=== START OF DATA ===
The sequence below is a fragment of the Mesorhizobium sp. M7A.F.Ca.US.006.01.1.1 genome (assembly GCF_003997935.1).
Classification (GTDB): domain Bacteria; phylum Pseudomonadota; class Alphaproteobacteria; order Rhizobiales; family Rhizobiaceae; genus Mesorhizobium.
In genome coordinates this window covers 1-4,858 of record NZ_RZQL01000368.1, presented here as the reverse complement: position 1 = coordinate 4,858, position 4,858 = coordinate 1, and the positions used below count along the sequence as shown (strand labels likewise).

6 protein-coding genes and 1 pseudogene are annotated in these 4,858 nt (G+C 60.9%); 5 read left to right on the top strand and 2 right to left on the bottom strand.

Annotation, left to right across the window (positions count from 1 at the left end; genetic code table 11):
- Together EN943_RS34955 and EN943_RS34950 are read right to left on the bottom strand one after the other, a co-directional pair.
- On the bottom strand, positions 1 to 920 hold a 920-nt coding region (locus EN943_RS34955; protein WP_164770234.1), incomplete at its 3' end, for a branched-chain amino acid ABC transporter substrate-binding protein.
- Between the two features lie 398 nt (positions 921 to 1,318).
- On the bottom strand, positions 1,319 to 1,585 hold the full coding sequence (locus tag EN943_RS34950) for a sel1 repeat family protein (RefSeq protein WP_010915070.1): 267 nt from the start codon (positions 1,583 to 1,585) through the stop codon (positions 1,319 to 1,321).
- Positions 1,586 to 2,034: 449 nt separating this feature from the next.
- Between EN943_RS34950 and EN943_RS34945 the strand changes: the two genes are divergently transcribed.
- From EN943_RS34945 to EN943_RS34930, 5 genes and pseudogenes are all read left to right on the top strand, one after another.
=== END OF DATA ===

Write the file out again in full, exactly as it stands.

The sequence below is a fragment of the Mesorhizobium sp. M7A.F.Ca.US.006.01.1.1 genome (assembly GCF_003997935.1).
Classification (GTDB): domain Bacteria; phylum Pseudomonadota; class Alphaproteobacteria; order Rhizobiales; family Rhizobiaceae; genus Mesorhizobium.
In genome coordinates this window covers 1-4,858 of record NZ_RZQL01000368.1, presented here as the reverse complement: position 1 = coordinate 4,858, position 4,858 = coordinate 1, and the positions used below count along the sequence as shown (strand labels likewise).

6 protein-coding genes and 1 pseudogene are annotated in these 4,858 nt (G+C 60.9%); 5 read left to right on the top strand and 2 right to left on the bottom strand.

Annotation, left to right across the window (positions count from 1 at the left end; genetic code table 11):
- Together EN943_RS34955 and EN943_RS34950 are read right to left on the bottom strand one after the other, a co-directional pair.
- On the bottom strand, positions 1 to 920 hold a 920-nt coding region (locus EN943_RS34955; protein WP_164770234.1), incomplete at its 3' end, for a branched-chain amino acid ABC transporter substrate-binding protein.
- Between the two features lie 398 nt (positions 921 to 1,318).
- On the bottom strand, positions 1,319 to 1,585 hold the full coding sequence (locus tag EN943_RS34950) for a sel1 repeat family protein (RefSeq protein WP_010915070.1): 267 nt from the start codon (positions 1,583 to 1,585) through the stop codon (positions 1,319 to 1,321).
- Positions 1,586 to 2,034: 449 nt separating this feature from the next.
- Between EN943_RS34950 and EN943_RS34945 the strand changes: the two genes are divergently transcribed.
- From EN943_RS34945 to EN943_RS34930, 5 genes and pseudogenes are all read left to right on the top strand, one after another.